Predicting the answer to a multiple choice question rather than simply choosing from given answers allows readers to practice checking their comprehension and confirming understanding. Show your students how to approach certain questions as opportunities to read a text more carefully. Predicting the answer before evaluating choices allows students to eliminate some of the choices immediately, so test-takers can focus on distractor analysis. In the classroom, provide many opportunities for students to predict before they find the right answer: for instance, a prediction strategy would work when students have the text in front of them and can find the answer in the text before they look at the multiple choice answer options.
Why Predict Answers
Prediction strategies help students approach questions as opportunities to read a text more carefully.
- Requires students go back to the text to find an answer before tackling the multiple choice options presented.
- Encourages students to check their work as a consistent strategy.
- Allows students to eliminate wrong answers immediately.
- Is not only for multiple choice questions but can be used with any topic students are learning, in any instructional environment.
Instructions for Students
1. Read the question carefully.
2. Cover the answer choices.
3. Predict the answer.
4. Jot down the answer in your own words.
5. Find text to support your answer.
6. Select the multiple choice answer that matches your answer or use an error analysis for remaining distractors.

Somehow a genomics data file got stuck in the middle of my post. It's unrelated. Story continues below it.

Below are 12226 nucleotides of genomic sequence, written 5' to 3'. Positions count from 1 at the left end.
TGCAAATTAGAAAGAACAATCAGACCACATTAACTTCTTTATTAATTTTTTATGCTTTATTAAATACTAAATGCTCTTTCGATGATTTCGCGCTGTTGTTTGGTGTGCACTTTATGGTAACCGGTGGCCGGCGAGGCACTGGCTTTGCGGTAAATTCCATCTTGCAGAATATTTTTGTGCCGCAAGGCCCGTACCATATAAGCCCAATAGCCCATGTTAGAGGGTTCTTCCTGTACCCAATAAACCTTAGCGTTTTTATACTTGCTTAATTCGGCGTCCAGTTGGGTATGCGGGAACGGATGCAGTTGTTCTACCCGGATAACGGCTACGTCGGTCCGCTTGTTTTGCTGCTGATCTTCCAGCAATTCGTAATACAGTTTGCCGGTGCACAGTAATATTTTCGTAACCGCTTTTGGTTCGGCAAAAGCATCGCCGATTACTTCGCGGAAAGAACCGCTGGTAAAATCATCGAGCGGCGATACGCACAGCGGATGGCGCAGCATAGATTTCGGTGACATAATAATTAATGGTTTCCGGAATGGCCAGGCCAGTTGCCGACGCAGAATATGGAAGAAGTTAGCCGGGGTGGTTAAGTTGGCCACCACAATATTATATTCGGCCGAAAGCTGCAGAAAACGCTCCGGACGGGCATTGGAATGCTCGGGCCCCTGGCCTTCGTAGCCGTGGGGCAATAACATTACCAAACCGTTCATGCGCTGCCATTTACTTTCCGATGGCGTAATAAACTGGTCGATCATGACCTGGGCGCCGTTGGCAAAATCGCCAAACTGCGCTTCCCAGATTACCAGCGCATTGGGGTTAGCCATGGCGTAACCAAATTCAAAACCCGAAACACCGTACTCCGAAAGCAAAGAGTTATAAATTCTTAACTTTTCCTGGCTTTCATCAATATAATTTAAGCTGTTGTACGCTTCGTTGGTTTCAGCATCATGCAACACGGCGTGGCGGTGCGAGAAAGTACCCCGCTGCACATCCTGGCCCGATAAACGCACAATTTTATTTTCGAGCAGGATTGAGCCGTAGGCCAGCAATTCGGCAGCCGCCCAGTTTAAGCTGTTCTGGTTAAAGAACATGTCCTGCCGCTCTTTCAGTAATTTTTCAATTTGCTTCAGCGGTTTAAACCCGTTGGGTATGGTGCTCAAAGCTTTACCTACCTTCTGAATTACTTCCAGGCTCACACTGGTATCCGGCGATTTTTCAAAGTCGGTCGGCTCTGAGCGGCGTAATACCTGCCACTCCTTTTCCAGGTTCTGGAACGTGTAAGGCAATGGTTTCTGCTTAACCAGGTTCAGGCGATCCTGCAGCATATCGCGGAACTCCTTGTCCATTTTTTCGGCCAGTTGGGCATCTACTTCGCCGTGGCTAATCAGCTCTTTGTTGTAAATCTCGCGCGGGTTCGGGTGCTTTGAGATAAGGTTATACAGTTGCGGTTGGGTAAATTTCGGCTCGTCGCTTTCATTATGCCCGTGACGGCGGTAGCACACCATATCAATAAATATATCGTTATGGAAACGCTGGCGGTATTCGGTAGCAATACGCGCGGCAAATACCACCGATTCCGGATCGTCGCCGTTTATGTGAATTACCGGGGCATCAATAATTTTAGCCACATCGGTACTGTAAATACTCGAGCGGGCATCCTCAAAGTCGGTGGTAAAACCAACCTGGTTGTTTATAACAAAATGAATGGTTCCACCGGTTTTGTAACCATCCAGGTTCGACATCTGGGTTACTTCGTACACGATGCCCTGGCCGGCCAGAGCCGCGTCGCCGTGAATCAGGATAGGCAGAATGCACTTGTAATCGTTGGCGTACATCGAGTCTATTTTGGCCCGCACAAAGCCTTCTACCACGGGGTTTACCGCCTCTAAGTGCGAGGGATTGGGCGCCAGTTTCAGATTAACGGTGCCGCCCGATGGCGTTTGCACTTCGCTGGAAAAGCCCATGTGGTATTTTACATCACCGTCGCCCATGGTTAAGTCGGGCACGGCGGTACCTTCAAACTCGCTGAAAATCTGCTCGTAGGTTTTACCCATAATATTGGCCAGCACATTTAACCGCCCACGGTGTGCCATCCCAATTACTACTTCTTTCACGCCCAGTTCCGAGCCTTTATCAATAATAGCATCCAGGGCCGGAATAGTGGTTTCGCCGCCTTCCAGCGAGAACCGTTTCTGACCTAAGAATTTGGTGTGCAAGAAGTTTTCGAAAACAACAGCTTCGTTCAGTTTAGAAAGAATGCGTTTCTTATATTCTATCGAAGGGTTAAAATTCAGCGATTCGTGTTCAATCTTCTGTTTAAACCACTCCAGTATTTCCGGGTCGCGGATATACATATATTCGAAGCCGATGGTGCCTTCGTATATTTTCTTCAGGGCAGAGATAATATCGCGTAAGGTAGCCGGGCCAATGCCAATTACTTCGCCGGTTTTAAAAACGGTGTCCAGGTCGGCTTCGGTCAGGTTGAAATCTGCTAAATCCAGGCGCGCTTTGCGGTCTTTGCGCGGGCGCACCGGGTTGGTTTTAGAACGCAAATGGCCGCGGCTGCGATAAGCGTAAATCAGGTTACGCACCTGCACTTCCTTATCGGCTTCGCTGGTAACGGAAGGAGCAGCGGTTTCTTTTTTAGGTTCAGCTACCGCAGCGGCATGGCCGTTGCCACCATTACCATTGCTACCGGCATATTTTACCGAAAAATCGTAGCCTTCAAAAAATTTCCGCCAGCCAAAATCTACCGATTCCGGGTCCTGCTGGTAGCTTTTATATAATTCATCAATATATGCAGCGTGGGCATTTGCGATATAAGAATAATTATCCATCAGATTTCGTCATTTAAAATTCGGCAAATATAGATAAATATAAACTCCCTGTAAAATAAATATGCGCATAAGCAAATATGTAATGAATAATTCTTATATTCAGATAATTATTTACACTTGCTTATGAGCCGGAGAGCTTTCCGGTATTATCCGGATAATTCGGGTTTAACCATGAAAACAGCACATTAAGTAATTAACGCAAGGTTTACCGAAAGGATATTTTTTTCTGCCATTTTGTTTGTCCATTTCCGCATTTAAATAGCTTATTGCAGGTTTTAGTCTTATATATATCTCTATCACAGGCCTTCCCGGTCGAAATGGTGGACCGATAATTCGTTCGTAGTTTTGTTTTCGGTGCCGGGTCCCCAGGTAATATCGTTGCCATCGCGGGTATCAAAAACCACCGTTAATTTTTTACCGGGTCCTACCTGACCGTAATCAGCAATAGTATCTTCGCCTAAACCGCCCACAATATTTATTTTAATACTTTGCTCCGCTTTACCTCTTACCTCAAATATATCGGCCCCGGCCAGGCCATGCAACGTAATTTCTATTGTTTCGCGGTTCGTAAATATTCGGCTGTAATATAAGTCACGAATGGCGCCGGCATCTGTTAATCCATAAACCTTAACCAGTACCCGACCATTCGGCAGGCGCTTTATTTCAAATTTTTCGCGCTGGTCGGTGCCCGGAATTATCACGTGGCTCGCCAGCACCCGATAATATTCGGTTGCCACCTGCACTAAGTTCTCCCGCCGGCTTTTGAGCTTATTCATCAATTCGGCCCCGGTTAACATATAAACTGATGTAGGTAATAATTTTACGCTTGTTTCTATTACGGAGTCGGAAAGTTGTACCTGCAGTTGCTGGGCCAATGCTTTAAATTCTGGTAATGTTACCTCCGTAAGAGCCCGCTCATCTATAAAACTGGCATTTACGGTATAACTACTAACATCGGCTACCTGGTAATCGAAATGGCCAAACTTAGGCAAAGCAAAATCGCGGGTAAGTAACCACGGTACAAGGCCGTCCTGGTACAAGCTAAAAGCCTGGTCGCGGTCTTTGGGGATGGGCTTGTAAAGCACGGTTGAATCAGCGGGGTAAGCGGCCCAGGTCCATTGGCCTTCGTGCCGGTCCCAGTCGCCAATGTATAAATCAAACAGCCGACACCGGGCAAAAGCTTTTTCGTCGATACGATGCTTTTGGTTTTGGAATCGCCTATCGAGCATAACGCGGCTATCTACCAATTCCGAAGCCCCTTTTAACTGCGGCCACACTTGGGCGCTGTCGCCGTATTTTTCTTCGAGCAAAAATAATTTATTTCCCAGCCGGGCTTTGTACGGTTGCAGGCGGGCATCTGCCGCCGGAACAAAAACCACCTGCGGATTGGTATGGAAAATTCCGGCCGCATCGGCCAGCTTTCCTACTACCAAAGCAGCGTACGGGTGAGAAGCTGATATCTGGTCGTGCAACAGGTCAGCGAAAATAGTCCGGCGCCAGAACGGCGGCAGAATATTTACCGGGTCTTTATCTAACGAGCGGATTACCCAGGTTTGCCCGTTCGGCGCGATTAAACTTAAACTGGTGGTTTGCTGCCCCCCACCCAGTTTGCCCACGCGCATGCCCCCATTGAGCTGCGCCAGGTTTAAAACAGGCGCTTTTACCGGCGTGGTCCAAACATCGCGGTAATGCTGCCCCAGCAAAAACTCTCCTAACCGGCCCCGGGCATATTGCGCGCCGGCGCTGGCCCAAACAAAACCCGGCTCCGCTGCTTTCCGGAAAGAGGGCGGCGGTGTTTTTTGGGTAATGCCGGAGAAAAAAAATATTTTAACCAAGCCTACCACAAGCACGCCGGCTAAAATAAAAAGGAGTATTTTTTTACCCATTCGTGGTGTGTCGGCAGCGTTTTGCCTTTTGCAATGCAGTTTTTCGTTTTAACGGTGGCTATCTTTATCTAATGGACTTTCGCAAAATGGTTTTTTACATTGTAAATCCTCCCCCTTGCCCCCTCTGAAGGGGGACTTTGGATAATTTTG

Strategies for Scaffolding Annotation
If students are unsure of an answer, suggest that they eliminate answers before they make a prediction. Another strategy is to gradually release the strategy of prediction:
- “I Do It” → Project a reading and model, out loud, how you might predict the answer. Provide students with a variety of responses and questioning as you predict.
- “We Do It” → Have students predict the answer to a multiple choice question in a small group or whole class. Discuss their thought process as a whole group.
- “You Do It Together” → Have students predict in pairs. Encourage students to take a write down the reason they selected an answer.
- “You Do It Alone” → Have students predict individually. Make sure to give them feedback promptly.
Provide students with guidance on how to make predictions. In this example, students can try to write out an expression on their own and then check the options to see if they match. This is a great way to check and double-check their work, as well.